From Sequoia to the Everglades, from bear cubs to hummingbirds, from hibernation to pollination, Spring is coming to you, Live on PBS.
Despite the odds, there are countless stories of the most unlikely cross-species relationships imaginable: a goat guiding a blind horse; a doe who regularly visits her Great Dane surrogate mother; a juvenile gibbon choosing to live with a family of capuchins, and so on. Now, NATURE investigates why animals form these special bonds.
Surviving in the bleak world of the frozen Arctic, snowy owls are built for the challenge, their every sense and skill honed for the harsh environment. A team of filmmakers must face some challenges of their own as they set out to record the rarely observed daily lives of a breeding pair of snowy owls.
Ecologist Chris Morgan embarks on a challenge that will fulfill a lifelong dream — to find and film a Siberian tiger living wild and free.
Explore the day-to-day dramas of an extended family of koalas, seen through the eyes of the scientists studying their every move and vocalization.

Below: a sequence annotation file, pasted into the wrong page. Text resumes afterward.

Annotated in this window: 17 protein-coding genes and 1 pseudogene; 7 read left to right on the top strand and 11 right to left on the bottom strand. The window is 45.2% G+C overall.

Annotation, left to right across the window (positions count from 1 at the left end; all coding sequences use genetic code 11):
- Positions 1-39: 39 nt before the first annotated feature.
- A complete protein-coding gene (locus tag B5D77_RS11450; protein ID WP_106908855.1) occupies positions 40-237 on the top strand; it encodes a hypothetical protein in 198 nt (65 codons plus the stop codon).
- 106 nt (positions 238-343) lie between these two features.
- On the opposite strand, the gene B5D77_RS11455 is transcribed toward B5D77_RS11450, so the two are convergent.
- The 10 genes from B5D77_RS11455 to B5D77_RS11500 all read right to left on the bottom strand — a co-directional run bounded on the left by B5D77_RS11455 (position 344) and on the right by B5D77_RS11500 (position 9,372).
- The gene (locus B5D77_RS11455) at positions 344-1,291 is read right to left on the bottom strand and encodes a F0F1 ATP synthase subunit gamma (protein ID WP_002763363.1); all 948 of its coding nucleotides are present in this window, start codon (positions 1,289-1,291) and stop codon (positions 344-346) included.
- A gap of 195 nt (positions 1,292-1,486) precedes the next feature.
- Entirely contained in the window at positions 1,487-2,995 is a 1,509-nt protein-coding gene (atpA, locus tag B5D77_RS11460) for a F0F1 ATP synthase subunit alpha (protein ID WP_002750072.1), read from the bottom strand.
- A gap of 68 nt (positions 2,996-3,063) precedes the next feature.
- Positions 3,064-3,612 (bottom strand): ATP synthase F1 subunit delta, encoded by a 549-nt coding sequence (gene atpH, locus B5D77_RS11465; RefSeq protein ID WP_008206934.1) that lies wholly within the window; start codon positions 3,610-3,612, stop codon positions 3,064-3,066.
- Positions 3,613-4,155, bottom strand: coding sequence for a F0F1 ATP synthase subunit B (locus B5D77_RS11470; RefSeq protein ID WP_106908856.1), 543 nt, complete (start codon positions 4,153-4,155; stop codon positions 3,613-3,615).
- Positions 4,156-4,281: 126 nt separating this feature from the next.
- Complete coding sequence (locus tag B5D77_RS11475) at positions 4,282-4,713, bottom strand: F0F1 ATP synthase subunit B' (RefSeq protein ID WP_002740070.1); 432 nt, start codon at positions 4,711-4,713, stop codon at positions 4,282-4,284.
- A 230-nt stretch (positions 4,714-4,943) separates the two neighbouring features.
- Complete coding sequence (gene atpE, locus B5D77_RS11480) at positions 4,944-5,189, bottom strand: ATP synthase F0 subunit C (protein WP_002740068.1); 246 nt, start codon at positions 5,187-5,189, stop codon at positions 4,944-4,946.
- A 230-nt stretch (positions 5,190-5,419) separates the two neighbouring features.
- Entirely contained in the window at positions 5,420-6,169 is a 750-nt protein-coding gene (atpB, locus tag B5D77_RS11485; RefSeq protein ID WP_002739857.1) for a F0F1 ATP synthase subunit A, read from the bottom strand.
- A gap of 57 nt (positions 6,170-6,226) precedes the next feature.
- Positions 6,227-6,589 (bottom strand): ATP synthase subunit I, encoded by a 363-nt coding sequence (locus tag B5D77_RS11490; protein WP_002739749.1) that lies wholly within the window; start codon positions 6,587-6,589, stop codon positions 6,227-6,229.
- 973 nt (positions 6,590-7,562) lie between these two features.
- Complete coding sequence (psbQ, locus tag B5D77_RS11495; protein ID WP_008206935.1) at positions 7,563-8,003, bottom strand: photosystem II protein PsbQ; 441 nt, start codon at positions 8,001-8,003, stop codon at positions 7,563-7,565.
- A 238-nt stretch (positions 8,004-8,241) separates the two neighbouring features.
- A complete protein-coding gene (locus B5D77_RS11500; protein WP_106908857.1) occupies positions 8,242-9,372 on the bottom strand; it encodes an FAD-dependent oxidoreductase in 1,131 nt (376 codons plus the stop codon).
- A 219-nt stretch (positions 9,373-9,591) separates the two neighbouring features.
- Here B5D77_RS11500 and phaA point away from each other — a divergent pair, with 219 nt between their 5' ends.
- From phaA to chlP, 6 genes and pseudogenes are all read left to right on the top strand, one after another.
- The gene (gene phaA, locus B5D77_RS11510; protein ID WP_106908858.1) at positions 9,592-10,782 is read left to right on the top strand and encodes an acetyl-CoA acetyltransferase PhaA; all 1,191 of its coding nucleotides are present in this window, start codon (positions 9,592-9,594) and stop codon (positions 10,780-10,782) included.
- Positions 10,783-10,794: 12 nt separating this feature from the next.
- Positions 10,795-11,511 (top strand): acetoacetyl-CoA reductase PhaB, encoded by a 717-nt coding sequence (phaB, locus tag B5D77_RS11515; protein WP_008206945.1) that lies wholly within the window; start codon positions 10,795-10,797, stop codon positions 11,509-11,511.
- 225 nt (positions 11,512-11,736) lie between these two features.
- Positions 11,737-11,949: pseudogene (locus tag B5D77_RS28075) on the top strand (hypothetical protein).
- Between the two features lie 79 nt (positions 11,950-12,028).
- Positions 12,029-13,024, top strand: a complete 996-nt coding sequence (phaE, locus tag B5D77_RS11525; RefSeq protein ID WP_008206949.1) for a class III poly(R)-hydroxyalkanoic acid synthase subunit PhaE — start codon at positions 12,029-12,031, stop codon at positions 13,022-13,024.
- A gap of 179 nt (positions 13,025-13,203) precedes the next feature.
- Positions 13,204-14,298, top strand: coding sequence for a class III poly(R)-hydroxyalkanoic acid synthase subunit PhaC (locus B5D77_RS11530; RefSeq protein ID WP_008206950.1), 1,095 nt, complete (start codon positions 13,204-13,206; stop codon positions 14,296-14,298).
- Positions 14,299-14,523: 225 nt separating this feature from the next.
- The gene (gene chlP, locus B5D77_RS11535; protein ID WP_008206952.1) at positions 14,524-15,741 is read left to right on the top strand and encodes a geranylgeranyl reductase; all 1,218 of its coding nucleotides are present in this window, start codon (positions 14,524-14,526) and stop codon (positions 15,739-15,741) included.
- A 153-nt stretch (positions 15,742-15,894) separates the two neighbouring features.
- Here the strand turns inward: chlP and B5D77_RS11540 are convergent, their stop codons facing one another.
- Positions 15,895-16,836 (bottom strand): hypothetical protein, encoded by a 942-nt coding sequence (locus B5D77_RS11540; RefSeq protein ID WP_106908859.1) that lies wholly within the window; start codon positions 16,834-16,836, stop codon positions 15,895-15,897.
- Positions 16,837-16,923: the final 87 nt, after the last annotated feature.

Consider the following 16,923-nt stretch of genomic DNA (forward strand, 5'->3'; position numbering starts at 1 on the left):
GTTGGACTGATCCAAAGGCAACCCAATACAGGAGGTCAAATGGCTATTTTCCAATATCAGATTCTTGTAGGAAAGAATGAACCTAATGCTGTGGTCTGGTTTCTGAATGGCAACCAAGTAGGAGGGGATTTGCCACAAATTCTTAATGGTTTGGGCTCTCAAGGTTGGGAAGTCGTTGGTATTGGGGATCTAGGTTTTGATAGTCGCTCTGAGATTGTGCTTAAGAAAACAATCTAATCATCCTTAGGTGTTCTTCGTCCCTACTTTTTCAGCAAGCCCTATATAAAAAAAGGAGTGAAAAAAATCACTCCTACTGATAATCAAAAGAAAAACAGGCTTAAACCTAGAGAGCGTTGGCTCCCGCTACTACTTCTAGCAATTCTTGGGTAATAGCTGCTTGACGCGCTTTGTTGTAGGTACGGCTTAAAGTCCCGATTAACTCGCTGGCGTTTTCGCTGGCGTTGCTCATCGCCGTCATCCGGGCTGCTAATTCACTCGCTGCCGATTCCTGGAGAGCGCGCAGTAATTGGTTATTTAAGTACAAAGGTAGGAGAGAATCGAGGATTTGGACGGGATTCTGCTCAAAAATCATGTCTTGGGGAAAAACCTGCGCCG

White lions are among the rarest and most treasured animals in the world. Rarer still is their survival in the wild. Follow NATURE as it tracks two white lion cubs as they struggle to survive the dangers they are faced with in South Africa’s Kruger National Park.
Deep in the heart of Idaho lies the Frank Church-River of No Return Wilderness, part of the largest roadless area left in the lower 48 states. At 2.5 million acres, it is larger than Yellowstone. River of No Return tells the story of a couple that took on the wilderness and all its challenges.
From the Arctic to the Amazon, this groundbreaking three-part series goes on a global expedition with world-renowned underwater cameramen as they capture spellbinding footage of whales and dolphins.
Following a family of urban raccoons over the course of six months, and using high-definition cameras and intensive GPS tracking systems, “Raccoon Nation” reveals new insights about a species that is far more elusive and wily than most people ever imagined, and more destructive.
Alaska’s Admiralty Island is home to the largest concentration of bears in the world. At half the size of Yellowstone National Park, it manages to sustain four times as many grizzlies. The native Tlingít people call this island “Kootznoowoo,” which means “Fortress of the Bears.”